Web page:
• Work group areas: 80 to 100 sq. ft. per person
  • Quiet rooms: 25 to 50 sq. ft.
  • Conference rooms: 15 to 30 sq. ft. per person
  • Reception area: 75 sq. ft. per person
  • File room: 200 sq. ft.
  • Storage room or library: 200 sq. ft.
  • Lunch rooms: 15 sq. ft. per person (not including kitchen area).
  • Restroom: 55 sq. ft. for a one-seater and 30 sq. ft. for each additional seat

Nevertheless, your common space needs depend on your style of business. For instance, open office layouts probably don’t need dedicated meeting space, except in cases where meetings discuss private matters. Private offices need somewhere to meet together, except in the case of small teams who don’t mind meeting in someone’s office.

If you expect to receive guests, customers, patients, vendors, or partners, you’ll need a reception area. This space needs to accommodate your receptionist (or team) plus as many guests as you expect to enter at a given time.

You can reduce your reception needs by implementing a tool like The Receptionist for iPad. It replaces most of your reception tasks like checking in arrivals, collecting visitor information, notifying your team, and printing badges.

Culture

You wouldn’t think abstract attributes like your company culture would play a role in your physical office space, but it’s actually quite impactful.

Examine your culture carefully and ask how it affects how your team works. If you aren’t in tune with your culture, you may have to review your mission statement or company values.

For instance, if your company values long stretches of uninterrupted work (perhaps you ban meetings before lunch), you’ll need workspaces that facilitate privacy and focus, which may cost more square footage per employee.

If your company values leanness and agility, you may be willing to sacrifice some square footage to spend that cash on growth.

Additionally, consider how the workplace is changing. As of 2017, 3.7 million employees are working from home. You may not need as much space as you think if a portion of your workforce works from home occasionally. Sharing desks (“hoteling”) could be an option.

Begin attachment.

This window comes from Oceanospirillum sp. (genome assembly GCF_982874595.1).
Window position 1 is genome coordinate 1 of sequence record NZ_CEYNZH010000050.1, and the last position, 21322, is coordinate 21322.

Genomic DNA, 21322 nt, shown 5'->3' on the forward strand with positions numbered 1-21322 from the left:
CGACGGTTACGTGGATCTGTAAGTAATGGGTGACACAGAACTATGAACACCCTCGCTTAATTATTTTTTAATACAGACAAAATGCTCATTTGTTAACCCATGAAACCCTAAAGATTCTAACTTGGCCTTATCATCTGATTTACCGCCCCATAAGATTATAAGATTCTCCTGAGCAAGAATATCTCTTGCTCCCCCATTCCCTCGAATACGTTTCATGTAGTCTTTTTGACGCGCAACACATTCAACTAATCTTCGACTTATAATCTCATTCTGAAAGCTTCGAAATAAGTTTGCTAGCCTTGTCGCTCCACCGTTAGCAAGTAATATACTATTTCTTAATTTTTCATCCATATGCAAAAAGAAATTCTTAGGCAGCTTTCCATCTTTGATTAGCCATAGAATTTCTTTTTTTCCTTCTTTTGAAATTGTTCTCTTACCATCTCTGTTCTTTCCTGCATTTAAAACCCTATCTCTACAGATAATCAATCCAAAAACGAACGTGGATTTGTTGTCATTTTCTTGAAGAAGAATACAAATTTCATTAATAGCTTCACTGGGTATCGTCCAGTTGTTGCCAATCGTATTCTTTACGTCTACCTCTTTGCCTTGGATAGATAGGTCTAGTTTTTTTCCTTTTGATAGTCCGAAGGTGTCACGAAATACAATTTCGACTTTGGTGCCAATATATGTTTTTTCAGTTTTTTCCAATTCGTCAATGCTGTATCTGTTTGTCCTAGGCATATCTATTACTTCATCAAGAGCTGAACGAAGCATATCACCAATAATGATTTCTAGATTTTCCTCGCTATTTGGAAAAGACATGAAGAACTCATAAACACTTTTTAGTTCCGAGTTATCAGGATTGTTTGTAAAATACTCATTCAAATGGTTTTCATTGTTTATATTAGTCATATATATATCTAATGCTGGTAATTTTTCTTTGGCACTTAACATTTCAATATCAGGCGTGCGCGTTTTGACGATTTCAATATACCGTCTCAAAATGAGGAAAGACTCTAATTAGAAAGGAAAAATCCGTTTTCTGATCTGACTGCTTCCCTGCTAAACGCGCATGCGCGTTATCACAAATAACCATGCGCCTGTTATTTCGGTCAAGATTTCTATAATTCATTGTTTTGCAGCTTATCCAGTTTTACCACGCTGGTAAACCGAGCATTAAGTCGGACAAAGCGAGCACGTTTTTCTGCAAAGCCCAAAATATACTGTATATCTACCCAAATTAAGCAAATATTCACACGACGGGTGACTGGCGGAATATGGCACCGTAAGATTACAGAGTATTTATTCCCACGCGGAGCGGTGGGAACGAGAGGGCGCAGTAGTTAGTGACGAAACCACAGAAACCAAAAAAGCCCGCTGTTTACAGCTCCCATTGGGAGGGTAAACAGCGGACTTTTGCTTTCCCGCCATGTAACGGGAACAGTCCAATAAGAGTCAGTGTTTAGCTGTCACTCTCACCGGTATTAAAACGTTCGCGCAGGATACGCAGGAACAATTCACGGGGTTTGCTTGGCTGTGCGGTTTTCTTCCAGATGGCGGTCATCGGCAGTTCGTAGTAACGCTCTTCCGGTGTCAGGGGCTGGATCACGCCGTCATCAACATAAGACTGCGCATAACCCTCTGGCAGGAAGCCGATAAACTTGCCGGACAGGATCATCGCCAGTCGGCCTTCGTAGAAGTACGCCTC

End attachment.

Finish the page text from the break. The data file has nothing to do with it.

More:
Truthfully, these types of variables are ambiguous and tough to plan, especially if you don’t have experience in office design. It’s worth the money to work with an architect or design consultant to get it right.

The Future

Moving to a new office isn’t something you want to do often, so it’s important to plan ahead and make sure your next office meets your current and future needs.

Do you expect to hire more people next year? Will you move into a new market or verticle that requires space for special tools? Do you need somewhere to put next year’s big inventory buy? It’s best to lease spaces so that you reach your occupancy limit two-thirds or three-quarters of the way through your lease term.

Think about how your business will change over the next ten years. Consider everything you can, like how your business will grow (and what you’ll need to handle that growth), how the economy will change (for your market and in general), and what kinds of equipment and people your office space will need to support.

Consult your business plan or whatever roadmap you use to plot your business’ course. Sit down with anyone in a leadership role and ask them about their future needs. Find out how they plan to use their allotted space over the coming years.

As you consider the size of your next office space, ask yourself the following questions. These will help you uncover all the hidden variables that affect your needs.

The Bottom Line

How much office space do you really need? Enough to comfortably seat all of your employees, provide for shared common space, suit your culture, and allow for future growth. If you have the funds or expect to grow quickly, tack another 10-15% on their for safe measure.

If you carefully consider the critical variables we’ve outlined here, you’ll find the perfect space that pleases your team and meets your needs.